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How I Got My First $10,000 Freelance Writing Gig

Carol Tice

Happy woman with laptopLike most new freelancers, one of my first questions after deciding to take the plunge into freelance writing was, “How am I going to find gigs?”

I knew I wanted to write for businesses rather than publications, but which businesses should I target? I looked at my experience and selected an industry where I had work experience and that tended to have healthy cash flow. Education – particularly English as a Second Language – was my strongest potential market.

As I began marketing to companies in this niche, I narrowed my strategy to four simple steps that brought me something I’d never imagined I’d get in my first year in business: a $10,000 freelance writing gig.

1. Qualify potential clients

I knew that not all businesses would be able to pay me good rates. So I sussed out which of my prospects had potential by putting them through Manta.com and Hoovers.com, websites that track company revenue.

Once I got the results, I highlighted the prospects that made a minimum of $500,000 a year in revenue.

2. Develop a personalized LOI

The next step was writing a letter of introduction (LOI) that would stand out from the pack.

I wanted prospects to see that I not only had industry experience but also could identify ways to help them in their business.

As it turns out, a business’s own website is a great source of information. Once I culled my list of prospects, I headed over to their websites to identify any missing components that were featured prominently on competitors’ sites. (When it was particularly challenging to locate a missing piece, I Googled recent press releases for that company to see if there was a recent development they needed to promote more on their site.)

Using my notes, I developed a personalized LOI for each prospect.

3. Follow up

My LOIs returned a reasonable amount of interest, but nothing definite. Still, I followed through with my promise in the LOI to contact each prospect again within a month.

Soon enough, after my followup email, one prospect responded and offered me an editing gig. Could I edit a series of lesson plans and suggest new activities to include? Sure!

Although editing wasn’t where I was hoping to direct my freelance business, it was a foot in the door.

4. Surpass expectations

After my now-client mentioned they were working on several exciting upcoming projects, I knew I wanted to be considered as a writer.

To prove my worth and keep myself fresh in their minds, I made a conscious decision to ‘wow’ them on my current gig by exceeding expectations. I worked quickly and efficiently, carefully respected deadlines, and responded positively to all requests.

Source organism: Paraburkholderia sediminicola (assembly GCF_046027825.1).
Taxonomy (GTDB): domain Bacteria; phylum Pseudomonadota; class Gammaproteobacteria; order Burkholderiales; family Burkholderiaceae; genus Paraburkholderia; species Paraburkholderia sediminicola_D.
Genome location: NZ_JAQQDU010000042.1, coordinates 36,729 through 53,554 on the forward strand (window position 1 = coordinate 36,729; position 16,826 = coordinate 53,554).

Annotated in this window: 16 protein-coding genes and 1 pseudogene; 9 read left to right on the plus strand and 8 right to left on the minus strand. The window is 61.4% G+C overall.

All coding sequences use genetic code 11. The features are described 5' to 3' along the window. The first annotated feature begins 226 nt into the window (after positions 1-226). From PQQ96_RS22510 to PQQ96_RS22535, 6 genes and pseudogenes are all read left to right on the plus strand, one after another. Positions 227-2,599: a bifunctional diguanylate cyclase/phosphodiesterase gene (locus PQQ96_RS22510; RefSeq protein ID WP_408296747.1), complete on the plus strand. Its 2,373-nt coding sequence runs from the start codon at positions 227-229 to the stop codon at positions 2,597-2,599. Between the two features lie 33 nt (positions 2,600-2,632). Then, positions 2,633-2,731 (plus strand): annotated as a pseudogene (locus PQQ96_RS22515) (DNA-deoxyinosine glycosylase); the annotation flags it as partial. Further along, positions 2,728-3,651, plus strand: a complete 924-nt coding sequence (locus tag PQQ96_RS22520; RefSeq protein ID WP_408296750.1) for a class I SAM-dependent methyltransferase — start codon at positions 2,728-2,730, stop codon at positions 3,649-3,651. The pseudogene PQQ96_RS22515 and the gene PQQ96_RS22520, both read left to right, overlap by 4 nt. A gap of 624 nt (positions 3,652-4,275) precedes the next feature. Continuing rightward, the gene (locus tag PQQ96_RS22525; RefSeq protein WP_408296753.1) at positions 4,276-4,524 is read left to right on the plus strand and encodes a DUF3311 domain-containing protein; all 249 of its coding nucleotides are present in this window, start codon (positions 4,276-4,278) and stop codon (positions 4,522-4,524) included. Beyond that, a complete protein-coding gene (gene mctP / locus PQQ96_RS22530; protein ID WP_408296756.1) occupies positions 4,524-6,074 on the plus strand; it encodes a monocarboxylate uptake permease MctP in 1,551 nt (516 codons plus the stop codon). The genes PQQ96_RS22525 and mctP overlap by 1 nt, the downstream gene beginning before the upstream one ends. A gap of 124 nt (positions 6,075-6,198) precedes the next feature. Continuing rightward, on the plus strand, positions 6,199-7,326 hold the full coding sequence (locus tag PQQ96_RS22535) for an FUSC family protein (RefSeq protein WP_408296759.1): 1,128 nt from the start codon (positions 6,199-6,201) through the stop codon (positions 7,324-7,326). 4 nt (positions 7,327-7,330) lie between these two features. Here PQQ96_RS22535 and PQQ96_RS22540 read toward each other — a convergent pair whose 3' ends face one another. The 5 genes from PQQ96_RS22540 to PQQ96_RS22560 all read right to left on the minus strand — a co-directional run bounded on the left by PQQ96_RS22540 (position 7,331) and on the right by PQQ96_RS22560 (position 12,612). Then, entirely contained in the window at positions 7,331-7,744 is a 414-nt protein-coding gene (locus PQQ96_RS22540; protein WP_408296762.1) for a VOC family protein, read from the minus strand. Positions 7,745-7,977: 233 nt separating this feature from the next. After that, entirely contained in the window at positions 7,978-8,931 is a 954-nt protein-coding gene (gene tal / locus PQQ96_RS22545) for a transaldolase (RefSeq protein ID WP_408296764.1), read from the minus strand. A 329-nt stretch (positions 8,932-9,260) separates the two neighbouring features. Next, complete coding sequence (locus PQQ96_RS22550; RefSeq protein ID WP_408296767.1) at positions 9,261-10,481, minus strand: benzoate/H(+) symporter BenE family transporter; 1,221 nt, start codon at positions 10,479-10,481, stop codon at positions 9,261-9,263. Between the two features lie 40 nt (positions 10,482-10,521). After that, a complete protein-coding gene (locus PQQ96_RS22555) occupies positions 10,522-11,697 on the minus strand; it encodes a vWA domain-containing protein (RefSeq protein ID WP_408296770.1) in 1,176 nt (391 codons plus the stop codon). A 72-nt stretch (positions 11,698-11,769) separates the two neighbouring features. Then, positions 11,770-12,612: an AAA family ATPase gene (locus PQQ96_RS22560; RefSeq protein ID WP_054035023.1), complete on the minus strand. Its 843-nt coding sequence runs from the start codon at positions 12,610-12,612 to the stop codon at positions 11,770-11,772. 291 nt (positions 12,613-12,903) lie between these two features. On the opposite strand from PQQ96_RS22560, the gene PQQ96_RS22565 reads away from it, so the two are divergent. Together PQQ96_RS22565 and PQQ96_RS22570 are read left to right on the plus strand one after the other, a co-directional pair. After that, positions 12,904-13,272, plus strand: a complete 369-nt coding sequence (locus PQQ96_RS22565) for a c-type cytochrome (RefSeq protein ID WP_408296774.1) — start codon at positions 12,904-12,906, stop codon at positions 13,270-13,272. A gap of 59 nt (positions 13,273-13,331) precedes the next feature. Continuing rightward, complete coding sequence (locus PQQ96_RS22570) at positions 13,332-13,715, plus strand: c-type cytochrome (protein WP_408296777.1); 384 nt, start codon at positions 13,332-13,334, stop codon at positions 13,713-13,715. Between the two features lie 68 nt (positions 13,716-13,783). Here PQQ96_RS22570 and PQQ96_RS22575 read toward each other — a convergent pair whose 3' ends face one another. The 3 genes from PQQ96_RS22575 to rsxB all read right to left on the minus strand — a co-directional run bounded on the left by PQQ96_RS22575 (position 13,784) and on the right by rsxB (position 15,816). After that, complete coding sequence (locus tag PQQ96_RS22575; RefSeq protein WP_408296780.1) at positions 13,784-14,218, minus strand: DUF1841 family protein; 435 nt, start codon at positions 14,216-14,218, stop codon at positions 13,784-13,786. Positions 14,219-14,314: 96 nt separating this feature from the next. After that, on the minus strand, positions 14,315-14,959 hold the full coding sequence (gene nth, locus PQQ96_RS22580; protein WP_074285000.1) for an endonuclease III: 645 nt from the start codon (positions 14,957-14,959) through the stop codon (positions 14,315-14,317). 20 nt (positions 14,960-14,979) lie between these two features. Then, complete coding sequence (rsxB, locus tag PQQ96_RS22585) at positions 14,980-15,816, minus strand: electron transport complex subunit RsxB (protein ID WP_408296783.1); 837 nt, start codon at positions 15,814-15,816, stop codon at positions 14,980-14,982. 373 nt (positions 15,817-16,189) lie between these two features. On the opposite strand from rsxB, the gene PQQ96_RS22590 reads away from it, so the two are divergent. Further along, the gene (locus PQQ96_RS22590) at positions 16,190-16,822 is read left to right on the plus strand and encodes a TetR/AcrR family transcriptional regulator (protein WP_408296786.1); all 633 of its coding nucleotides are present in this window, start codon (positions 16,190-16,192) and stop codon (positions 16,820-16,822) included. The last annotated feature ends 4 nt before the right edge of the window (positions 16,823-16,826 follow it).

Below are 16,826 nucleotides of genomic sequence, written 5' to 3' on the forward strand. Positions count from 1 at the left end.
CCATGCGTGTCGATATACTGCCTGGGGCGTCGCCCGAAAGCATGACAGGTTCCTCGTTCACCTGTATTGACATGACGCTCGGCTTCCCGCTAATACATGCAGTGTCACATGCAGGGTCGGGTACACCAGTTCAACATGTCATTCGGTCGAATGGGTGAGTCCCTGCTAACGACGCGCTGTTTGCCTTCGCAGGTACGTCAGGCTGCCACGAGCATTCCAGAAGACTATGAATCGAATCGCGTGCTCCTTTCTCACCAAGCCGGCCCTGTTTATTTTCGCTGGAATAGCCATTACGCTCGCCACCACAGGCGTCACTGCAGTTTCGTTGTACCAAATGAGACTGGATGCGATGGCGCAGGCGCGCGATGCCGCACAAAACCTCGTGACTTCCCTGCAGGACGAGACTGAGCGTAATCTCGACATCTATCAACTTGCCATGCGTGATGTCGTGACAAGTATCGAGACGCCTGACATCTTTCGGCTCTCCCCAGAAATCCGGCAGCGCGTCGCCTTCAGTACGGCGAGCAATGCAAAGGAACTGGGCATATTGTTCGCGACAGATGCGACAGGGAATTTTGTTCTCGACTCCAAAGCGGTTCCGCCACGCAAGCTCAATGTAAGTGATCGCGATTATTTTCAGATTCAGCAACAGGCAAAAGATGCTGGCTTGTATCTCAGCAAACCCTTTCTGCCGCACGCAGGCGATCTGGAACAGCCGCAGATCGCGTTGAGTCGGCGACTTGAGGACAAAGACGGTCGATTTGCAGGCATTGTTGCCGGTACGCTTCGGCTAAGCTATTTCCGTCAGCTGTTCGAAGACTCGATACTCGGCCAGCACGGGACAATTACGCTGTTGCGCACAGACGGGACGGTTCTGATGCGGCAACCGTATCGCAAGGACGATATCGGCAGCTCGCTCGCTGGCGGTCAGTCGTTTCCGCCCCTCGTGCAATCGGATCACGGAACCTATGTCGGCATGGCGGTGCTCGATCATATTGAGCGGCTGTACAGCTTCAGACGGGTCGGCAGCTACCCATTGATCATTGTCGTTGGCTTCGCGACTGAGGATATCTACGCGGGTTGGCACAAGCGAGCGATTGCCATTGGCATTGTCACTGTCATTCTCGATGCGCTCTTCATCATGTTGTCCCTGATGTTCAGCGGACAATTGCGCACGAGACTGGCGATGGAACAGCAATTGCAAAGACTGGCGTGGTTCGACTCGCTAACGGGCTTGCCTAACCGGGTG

The project ended and my client paid, without more reference to future projects.

Be open to more

Luckily, the story didn’t end there. A month or so later, my client emailed to say he’d been impressed with my editing work. He wanted to know if I’d be open to developing the lessons myself.

I was told their previous writer had missed deadlines, which served to confirm that at least one component in my “go over and above” plan helped me stand out.

I compiled a quote. There was so much writing needed that it worked out to more than $10,000. To my ecstatic surprise, they accepted.

I’ve now gained writing experience in an area I’d never thought of working in, and that I enjoy.

Key takeaways? Qualify your clients for income. Identify how you can help them. If you decide to follow up on prospects, design and stick to a schedule. Finally, be a professional and exceed your client’s expectations.

How did you land your first big freelance writing gig? Tell us in the comments below.

Erin Walton is an Australian freelance education, culture, and travel copywriter and Spanish-to-English translator based in Chile.

What is Copywriting? A Modern Definition and How-To Guide

What is Copywriting? A Modern Definition and How-To Guide

What Is Copywriting? The How-To Guide for Freelancers. Makealivingwriting.com

It’s a question so simple, you might think everyone already knows the answer: What is copywriting?

But in my decade-plus helping newbie writers launch their freelance careers, I’ve learned not to assume. People come from all walks of life into freelance writing, and aren’t born knowing the lingo.

When I researched this question, it got even more interesting. Because I disagreed with many of the most popular posts on the topic.

What I have for you isn’t your grandpa’s copywriting definition and description. It’s a rebel’s 21st Century copywriting definition — and a how-to guide on how to break in and do it.

How copywriting evolved

Old copy hacks will tell you copywriting is the art and science of crafting writing that sells.

They’ll tell you writing that overtly sells a product or service is copywriting — and everything else is ‘not copywriting.’

That was once true — but it isn’t any more. Because the Internet changed much of what we once knew about marketing.

I’ve got a new definition of copywriting for you, one I think is more accurate for the 21st Century marketing era we live in now.

Read on to learn what copywriting is today, how to do it — and how you can capitalize on the changes to earn well as a freelance writer.

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